Amtran to SC: What’s changed?

Whether Amtran can provide cost-effective bus service to Tyrone and/or State College in the future isn’t only going to necessitate a close examination of the current overall need and level of potential ridership.

Also necessary will be a detailed look at past service failures involving the two communities and all that might have contributed to them.

For example, was one big cause of the past failures inadequate advertising and promotion of the services? Were potential riders reminded frequently of the advantages of choosing bus transportation over their personal vehicles?

Was there effort toward trying to tailor the bus service schedules to most potential riders’ needs?

At a time when most people consider it less of a hassle to simply drive their vehicle to wherever they are going, ingenuity, foresight and a friendly aggressiveness on the part of bus services is more essential than ever.

The news that Amtran and Tyrone officials have been discussing the possibility of a resumption of service between the two communities surfaced during a Tyrone Borough Council meeting on April 9.

Borough Manager Ardean Latchford was quoted in an April 11 Mirror article as saying “I think there is a need there,” and Amtran General Manager Eric Wolf was quoted in that same article, acknowledging that Amtran and borough officials were “having a conversation.”

But Wolf went on to say that “in no way are we imminently starting service,” even though Amtran service currently extends to Pinecroft, which is 10 miles south of Tyrone.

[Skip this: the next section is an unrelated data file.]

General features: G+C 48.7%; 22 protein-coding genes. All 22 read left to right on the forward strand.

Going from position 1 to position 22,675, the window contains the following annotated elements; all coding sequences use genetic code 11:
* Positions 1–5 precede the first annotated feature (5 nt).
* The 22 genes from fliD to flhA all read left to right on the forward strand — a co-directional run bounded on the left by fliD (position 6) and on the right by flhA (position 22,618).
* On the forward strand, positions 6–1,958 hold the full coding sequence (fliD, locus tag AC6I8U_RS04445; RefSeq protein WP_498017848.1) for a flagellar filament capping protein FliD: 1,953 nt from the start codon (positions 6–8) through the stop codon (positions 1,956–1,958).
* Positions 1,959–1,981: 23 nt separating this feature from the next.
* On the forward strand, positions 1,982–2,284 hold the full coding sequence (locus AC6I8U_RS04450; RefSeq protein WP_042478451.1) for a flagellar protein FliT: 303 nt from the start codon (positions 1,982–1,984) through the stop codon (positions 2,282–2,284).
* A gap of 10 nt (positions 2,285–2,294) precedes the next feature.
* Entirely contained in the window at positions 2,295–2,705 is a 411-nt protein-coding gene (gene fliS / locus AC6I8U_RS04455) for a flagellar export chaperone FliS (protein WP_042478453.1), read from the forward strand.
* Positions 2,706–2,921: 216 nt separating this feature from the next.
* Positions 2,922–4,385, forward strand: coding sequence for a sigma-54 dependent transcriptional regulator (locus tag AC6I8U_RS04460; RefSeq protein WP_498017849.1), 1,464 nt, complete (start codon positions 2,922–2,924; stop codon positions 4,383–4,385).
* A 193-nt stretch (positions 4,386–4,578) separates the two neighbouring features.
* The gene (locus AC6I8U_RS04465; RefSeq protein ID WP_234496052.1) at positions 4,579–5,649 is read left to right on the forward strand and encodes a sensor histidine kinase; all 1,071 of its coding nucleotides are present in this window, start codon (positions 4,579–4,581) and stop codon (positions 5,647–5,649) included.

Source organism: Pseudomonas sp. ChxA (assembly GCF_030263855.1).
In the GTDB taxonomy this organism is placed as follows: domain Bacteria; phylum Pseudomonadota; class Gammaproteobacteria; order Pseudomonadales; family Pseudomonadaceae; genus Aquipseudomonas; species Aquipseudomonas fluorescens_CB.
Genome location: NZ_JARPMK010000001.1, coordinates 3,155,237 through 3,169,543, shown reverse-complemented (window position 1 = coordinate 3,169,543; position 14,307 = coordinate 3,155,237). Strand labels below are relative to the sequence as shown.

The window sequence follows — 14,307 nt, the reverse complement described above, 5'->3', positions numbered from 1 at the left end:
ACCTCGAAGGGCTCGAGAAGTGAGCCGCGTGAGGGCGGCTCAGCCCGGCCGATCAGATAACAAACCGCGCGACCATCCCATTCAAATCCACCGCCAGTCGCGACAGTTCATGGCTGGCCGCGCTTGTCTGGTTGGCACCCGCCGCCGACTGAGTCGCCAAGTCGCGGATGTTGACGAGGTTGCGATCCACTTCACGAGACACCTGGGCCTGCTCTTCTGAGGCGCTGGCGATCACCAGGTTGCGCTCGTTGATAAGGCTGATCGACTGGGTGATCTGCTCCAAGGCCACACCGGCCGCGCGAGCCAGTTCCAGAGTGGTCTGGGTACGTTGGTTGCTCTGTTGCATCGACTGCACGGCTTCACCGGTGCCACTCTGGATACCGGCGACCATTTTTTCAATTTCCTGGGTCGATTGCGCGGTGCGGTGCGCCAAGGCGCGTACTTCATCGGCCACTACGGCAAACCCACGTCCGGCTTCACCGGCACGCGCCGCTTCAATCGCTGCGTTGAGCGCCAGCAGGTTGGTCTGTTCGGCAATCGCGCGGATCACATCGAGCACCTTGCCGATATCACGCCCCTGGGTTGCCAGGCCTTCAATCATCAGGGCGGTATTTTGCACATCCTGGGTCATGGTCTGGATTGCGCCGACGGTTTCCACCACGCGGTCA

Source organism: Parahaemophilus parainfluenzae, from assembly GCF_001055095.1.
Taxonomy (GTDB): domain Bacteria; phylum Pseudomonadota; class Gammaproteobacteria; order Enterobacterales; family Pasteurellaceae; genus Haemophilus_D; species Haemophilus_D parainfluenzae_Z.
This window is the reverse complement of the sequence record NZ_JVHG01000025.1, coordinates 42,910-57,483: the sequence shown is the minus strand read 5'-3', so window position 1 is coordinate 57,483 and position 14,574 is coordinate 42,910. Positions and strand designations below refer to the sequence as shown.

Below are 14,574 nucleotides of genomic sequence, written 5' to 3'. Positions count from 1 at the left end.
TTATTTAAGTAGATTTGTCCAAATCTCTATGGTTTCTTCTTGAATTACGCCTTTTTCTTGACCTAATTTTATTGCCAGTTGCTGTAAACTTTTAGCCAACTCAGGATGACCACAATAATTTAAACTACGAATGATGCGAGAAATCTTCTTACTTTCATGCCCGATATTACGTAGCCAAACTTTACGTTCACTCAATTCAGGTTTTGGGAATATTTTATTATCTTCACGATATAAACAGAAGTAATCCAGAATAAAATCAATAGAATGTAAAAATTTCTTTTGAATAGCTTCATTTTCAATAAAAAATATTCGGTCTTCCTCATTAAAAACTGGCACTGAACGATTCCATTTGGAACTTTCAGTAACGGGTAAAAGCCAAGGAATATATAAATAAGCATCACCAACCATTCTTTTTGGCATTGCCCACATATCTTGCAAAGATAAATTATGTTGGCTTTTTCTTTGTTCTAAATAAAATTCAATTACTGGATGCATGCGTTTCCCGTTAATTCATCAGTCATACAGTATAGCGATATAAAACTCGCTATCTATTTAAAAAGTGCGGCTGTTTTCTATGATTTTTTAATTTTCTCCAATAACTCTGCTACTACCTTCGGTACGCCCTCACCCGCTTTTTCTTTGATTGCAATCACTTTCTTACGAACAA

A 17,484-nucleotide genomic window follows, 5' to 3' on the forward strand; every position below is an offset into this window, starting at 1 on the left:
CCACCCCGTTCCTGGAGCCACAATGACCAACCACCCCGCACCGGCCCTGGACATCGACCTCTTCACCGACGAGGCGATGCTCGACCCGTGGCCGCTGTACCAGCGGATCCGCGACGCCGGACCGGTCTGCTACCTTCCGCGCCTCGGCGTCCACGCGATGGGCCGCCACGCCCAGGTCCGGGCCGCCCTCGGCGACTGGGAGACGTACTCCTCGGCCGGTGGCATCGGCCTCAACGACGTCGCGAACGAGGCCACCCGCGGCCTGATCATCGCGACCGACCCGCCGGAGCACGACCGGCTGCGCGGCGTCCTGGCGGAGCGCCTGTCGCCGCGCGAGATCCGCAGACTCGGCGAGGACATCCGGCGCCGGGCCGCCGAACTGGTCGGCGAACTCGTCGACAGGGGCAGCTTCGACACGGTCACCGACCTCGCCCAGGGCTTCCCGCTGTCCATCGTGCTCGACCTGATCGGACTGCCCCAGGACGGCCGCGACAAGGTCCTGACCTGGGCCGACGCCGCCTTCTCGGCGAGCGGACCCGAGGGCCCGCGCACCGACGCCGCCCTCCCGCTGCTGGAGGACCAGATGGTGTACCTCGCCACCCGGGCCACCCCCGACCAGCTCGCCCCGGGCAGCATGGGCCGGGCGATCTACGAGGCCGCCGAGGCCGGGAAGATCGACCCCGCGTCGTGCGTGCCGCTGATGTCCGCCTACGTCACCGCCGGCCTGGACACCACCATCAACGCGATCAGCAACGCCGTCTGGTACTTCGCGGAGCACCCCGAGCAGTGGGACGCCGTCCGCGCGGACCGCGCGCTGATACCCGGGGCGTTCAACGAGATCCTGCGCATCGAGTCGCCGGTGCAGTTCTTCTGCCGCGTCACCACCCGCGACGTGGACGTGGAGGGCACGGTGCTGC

Wolf said talks with Tyrone officials aren’t far enough along to determine whether service between the city and borough would require a grant.

Perhaps a grant would have to figure into any workable plan for the State College extension.

Meanwhile, service to State College presumably would require coordination with the Centre Area Transportation Authority, which already operates what’s known as CATA Commute.

Regarding the idea of Amtran reviving Altoona-to-State College service, which in the past was provided by Fullington Trailways, Jacqueline Sheader, a CATA spokeswoman, has said CATA would be open to discussion.

“We’re always open to discussing better ways to serve the citizens,” she said.

But the past record of failure regarding both Tyrone and State College cannot be ignored, as transit officials contemplate the future.

A Mirror article published in November 2005 reported that, through June of that year, the service averaged fewer than one ride per hour, and that Amtran was recovering only 3.5 percent of its costs through fares — certainly not a sustainable situation.

The service, which was provided for a year and a half, ended in the spring of 2006.

Fullington provided service between Altoona and State College for eight months in 2010, but, like with Amtran’s former service to Tyrone, there weren’t enough riders to justify continuation of the service.

So, the big question now is whether need has changed enough in recent years to justify revival of these proposed bus-service routes. This is the right time for those who would use the two transit opportunities to begin making that known to Amtran, realizing, of course, that re-implementation of those services could not happen overnight.

It’s laudable that the proposals are being discussed, although it is too soon to predict whether the services have a real chance of materializing.